At the end of a very hectic couple of weeks teaching Logix and View introductory classes, I thought I would share seven more things you need to know about the current generation of CompactLogix 5370 controllers.

NOTE: To find out the first seven things you should know about the current generation of CompactLogix, check out our previous article HERE.

Seven more things you need to know about the current generation of CompactLogix

1) Mode Switch is now a toggle switch

5370 L1 L2 CompactLogix FiThis seems to be a growing trend with Allen-Bradley PLC’s… well at least on the low end models.

Personally, I prefer the ruggedness of the old key switch, and the ability to lock the controller in either Run or Program mode.

2) Built-in dual port Ethernet switch

Having built-in Ethernet is not new to the CompactLogix line, as the L32E and L35E both supported a front facing port.

But these new 5370 models now sport a two port Ethernet switch on the bottom of the unit.

This allows the small machine builder to eliminate a switch by using one port for his HMI, and the second port as a programming port for either device.

It also allows for the daisy chaining of devices when used with other two port Ethernet devices, or for ring configurations when used with other devices supporting Device Level Ring (DLR) technology.

3)  Ethernet port now supports Open Sockets

While some may bemoan the loss of the DB9 serial port, the addition of “open sockets” support via the Ethernet port more than makes up for it.

The “open sockets” support gives the 5370 CompactLogix the ability to communicate over Ethernet to bar-code readers, printers, and even devices using Modbus TCP with a free AOI.

4) CIP and TCP connections greatly increased

The old L32E and L35E has some serious connection limits, only supporting 32 of each.

The 5370 CompactLogix now supports 120 TCP connections, and 256 CIP connections.

This results in configurations with plenty of connections left over for HMI and SCADA systems even after the Ethernet I/O limits have been reached.

5) Ethernet I/O limits per model

5370 L1 CompactLogixWith previous CompactLogix products, a manual calculation or separate utility was needed to insure a design didn’t exceed the product’s connection limit.

Now, each 5370 CompactLogix has a published number of supported Ethernet I/O drops, simplifying design decisions.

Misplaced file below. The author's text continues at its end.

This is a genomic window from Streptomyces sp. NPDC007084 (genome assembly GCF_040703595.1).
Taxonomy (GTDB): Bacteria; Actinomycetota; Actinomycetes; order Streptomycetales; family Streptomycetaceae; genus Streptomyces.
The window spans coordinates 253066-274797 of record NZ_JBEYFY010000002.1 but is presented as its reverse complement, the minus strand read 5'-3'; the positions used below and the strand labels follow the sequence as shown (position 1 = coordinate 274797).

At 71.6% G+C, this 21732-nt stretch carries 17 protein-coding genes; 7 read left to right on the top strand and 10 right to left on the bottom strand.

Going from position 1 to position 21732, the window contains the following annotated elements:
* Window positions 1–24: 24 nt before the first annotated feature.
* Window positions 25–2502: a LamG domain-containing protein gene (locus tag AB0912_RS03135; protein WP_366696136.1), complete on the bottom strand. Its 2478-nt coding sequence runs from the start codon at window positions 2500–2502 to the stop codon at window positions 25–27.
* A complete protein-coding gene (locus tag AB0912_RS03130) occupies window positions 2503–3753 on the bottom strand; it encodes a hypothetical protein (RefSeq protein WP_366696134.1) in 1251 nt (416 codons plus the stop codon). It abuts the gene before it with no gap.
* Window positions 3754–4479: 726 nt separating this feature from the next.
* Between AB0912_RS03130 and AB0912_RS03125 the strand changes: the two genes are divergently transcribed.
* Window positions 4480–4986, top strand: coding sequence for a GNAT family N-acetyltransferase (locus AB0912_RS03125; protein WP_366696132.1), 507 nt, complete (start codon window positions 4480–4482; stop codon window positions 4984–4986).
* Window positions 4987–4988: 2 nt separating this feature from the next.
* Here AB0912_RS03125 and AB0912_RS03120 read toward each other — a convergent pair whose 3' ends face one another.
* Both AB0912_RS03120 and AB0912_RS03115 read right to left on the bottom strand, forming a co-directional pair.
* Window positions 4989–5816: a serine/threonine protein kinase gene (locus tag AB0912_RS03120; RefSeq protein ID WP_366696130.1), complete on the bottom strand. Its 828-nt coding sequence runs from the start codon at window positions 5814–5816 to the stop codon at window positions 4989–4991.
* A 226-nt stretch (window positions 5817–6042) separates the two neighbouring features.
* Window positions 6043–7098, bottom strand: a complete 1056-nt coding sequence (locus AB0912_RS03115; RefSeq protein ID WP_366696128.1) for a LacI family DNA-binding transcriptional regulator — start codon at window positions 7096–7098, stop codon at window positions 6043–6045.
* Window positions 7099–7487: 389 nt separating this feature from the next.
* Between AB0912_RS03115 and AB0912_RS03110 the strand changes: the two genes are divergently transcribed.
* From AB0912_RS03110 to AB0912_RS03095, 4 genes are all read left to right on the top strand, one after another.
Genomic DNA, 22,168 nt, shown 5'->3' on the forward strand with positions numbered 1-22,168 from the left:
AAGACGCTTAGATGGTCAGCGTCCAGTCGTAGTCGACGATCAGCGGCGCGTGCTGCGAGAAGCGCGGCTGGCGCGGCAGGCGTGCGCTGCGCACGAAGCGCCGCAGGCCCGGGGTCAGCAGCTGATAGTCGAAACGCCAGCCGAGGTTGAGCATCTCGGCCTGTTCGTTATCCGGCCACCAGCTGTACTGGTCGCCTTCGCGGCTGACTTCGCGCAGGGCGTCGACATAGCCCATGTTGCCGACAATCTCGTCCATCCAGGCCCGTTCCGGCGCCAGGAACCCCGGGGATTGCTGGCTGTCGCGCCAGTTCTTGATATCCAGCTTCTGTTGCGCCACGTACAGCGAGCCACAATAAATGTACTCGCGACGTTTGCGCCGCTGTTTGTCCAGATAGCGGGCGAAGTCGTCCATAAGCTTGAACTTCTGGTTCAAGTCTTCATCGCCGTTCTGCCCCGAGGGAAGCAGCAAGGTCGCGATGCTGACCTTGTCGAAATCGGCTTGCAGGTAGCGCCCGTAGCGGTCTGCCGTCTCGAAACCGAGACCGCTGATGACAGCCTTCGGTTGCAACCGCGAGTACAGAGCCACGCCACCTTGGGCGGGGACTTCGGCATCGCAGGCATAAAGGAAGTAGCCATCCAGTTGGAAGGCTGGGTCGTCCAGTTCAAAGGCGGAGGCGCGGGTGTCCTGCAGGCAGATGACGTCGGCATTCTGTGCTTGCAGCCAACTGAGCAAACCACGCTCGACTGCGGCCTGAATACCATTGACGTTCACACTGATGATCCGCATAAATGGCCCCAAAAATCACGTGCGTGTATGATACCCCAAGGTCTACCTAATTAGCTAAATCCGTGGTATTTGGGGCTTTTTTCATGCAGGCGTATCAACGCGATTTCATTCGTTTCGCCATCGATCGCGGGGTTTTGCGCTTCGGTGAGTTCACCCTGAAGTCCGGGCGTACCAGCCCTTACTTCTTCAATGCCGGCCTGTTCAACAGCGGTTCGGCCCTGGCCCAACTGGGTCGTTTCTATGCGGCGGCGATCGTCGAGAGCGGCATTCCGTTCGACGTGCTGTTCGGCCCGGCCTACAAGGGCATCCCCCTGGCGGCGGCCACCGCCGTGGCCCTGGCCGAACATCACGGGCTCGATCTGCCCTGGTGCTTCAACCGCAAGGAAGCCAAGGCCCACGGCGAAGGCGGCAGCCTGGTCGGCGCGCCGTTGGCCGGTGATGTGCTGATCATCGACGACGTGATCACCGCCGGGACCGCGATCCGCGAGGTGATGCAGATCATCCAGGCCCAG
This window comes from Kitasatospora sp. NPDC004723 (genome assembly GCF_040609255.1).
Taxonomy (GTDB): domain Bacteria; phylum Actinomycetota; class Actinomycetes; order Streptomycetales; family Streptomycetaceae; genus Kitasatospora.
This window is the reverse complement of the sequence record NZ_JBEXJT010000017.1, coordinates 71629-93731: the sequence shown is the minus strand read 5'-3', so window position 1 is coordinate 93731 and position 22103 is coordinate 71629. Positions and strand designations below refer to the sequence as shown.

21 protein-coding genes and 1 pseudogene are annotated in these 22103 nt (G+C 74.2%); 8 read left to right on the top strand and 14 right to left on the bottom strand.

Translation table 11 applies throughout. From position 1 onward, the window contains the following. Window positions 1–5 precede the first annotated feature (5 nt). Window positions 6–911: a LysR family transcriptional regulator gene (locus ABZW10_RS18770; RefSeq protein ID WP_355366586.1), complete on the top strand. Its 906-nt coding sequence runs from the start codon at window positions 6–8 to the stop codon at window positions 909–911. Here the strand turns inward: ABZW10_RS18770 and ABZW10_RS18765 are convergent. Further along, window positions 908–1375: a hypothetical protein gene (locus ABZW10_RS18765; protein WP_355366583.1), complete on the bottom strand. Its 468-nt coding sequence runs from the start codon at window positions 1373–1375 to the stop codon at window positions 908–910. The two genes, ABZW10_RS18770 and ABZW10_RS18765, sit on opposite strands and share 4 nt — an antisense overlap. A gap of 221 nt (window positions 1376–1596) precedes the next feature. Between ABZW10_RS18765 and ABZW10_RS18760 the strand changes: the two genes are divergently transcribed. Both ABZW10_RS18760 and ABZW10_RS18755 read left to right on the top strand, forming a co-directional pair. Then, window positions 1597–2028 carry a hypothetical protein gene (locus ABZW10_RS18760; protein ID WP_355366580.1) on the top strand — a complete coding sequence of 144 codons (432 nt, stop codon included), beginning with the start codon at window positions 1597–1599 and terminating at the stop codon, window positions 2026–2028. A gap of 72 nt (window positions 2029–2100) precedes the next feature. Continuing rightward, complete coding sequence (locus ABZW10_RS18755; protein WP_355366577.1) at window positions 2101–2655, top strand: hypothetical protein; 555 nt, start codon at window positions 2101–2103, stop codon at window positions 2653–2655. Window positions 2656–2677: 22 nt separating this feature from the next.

Here’s a quick rundown of each models Ethernet I/O drop limits:

  • L16ER:       4
  • L18ERx:     8
  • L24ER:       8
  • L27ERM:    16
  • L30ERx:     16
  • L33ERx:     32
  • L36ERM:    48

6) Local I/O limits per model

Just like with previous CompactLogix processors, each model supports a limited number of local I/O.

Below is a quick rundown of each models limit:

  • L16ER:       6  Point I/O Modules
  • L18ERx:     8 Point I/O Modules
  • L24ER:       4 Compact I/O Modules
  • L27ERM:   4 Compact I/O Modules
  • L30ERx:     8 Compact I/O Modules
  • L33ERx:     16 Compact I/O Modules
  • L36ERM:    30 Compact I/O Modules

7) CIP Motion support

5370 L2 CompactLogixFinally, each of the new 5370 CompactLogix lines has at least one model with CIP Motion support. This support is indicated by the M in the part number.

Below is a quick rundown of each models CIP Motion Servo Drive limit:

  • L18ERM:    2
  • L27ERM:    4
  • L30ERM:    4
  • L33ERM:    8
  • L36ERM:    16

I hope this additional article about the new features of the 5370 CompactLogix was helpful!

If you have any questions, suggestions, comments, or corrections please don’t hesitate to leave them with us by using the “post a comment or question” link below,

Until next time, Peace ✌️ 

Shawn M Tierney
Technology Enthusiast & Content Creator

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  1. Hello Terry,
    Can you get me a link to the Modbus AOI?
    Is there a way that I can look at your example on how to implement the Modbus AOI?
    Thank you in advance.

  2. Hello,

    I always thought that the number of ethernet IO (e.g. Powerflex, PoinIO, FlexIO…) was the CIP connections. Would you please explain what is a CIP connection?

    Also, I have a L32E, how would I know the number of ethernet IO device I can add in my IO config?

    Thanks a lot!

    • Good morning Frédérick,

      These new CompactLogix have a hard set Ethernet I/O drop limit so we no longer have to count CIP and TCP connections to find out how many IO drops we can have.

      In addition, because the TCP and CIP connection count Is so high, we typically worry more about the loading our HMI or SCADA will put on the processor itself versus how many connections they will take.

      However, on the previous models like your L32E, we still do need to count CIP and TCP connections to be sure our total network connection limit is not eclipsed. And the easiest way to do that is to use the Ethernet IP Capacity tool:

      While Rockwell has written entire documents on the nature of a “connection,” I use this “rule of thumb,”

      – At least 1 TCP connection is required for each device the processor communicates to on Ethernet.
      – At least 1 CIP connection will be needed for each rack of digital I/O added to the I/O tree
      – At least 1 CIP connection will be needed for each analog I/O module added to the I/O tree
      – PanelView Plus HMI’s can take up to 5 CIP connections

      In the article I link to above, the Point IO racks I add to the EIP tool have 2 analog cards each, and each rack consumes 4 cip connections. I then add PF525 drives which take 1 CIP connection each, and then PanelView Plus HMI’s which take 5 CIP connections each.

      Hope this helps,

      Shawn Tierney

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